Keep your home warm - draught proofing tips

It's no secret that households all around the UK are struggling to heat their homes this winter with the drastic rise in the cost of living. Whilst we can't change the high price of gas and electricity, our experts have put together a helpful draught guide to help keep your home as insulated and warm as possible, whilst preventing heat from being wasted. 

You can draught-proof your home to various extents depending on your budget. Here are a few of the low-cost options that will stop heat from escaping, helping you to save money when you need it most!

Draught proofing tips

Windows and doors - Draught proofing strips around the frame of your windows and doors - you should be able to find this at your local DIY/ home improvement shop for under £10. They are easy to install and effective in preventing a draught from seeping through windows and doors. However, this is a semi-permanent solution as these strips will need to be replaced every 4 months.

Chimney and fireplace - If you don't use your fireplace, this could end up being an open space for cold air to enter rooms. During cold and windy seasons we recommend blocking the draught out with something as simple as an inflatable pillow to block the chimney. Or, for a better aesthetic, stack the fireplace up with logs - insulating an open chimney could save you up to £18 a year.  

Close off unused rooms - It may seem obvious but effective insulation can be as simple as closing doors to rooms you are heating. Keeping doors open to rooms that are not being heated is like creating an inner draught within your home, ensure you keep your warmth contained.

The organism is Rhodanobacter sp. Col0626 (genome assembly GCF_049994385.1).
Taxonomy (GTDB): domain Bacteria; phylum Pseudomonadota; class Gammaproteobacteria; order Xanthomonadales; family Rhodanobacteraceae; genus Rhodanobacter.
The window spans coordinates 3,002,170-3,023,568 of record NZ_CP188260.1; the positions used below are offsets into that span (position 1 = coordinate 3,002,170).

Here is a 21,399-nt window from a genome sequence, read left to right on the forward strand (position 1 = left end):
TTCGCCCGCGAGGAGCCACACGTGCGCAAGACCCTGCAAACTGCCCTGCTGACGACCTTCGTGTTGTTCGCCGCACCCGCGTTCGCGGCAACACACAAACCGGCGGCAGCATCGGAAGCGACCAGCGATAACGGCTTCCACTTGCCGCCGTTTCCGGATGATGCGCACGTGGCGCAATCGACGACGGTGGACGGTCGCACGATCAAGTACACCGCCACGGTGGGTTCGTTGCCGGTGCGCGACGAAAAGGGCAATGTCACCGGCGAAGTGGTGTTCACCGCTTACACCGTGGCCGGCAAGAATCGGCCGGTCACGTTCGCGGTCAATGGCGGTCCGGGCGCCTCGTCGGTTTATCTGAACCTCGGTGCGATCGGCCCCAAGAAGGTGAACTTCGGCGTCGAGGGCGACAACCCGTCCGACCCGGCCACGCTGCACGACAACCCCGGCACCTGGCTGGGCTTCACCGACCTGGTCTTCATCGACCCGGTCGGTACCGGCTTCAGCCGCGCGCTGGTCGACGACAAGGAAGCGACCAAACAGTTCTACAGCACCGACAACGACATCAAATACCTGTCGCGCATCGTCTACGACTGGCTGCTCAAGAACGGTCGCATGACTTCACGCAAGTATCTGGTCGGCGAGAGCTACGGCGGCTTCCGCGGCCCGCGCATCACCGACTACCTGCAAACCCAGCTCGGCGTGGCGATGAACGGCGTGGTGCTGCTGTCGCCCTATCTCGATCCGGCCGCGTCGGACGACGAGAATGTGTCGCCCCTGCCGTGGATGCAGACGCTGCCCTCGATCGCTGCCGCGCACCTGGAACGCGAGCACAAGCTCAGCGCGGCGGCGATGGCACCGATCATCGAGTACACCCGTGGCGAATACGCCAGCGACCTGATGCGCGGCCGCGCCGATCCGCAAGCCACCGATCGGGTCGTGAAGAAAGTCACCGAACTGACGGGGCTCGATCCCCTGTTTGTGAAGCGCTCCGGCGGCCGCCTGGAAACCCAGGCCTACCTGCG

Thermal curtains - Thermal curtains can reduce heat loss by as much as 25% - some start from around £11 and are a great way to insulate colder rooms and prevent a draught that can come from windows. 

Sealant - Are you guilty of noticing (and ignoring!) cracks in your floors and skirting boards? Even the smallest of holes can let air into your home and cause the internal temperature to drop dramatically. Draught excluders and draught-proofing kits are a good way to prevent cold air from sneaking through your floorboards and are available for an extremely reasonable price too. 

The tips above will help reduce the amount of cold air entering your home whilst cutting down on the overall energy you use without breaking the bank. However, if you do happen to have the money spare to make an investment, there are more initially costly ways to save on your energy bills long term, such as the tips below.

Investments to improve your home's efficiency

Purchasing a new boiler - Upgrading your boiler from a G-rated model could save you a minimum of £300 a year! 

Smart thermometer - A smart thermometer allows you to control the temperature of your home and decide how much energy you're using through your central heating. You can control and monitor your heating remotely on your phone and set timers too.

Loft insulation - If your loft is currently full of storage you’re not alone, however laying down insulation instead of miscellaneous items could save you up to £290 a year. Laying loft insulation to a thickness of 270mm in a typical non-insulated three-bedroom semi could trim £135 a year from energy bills, as less heat will be lost through the roof and insulating cavity walls can save up to £155 a year in a semi-detached house. Solid-wall insulation, although more expensive to fit, could save you £210 in the same type of house. 

For more tips and advice check out our blog


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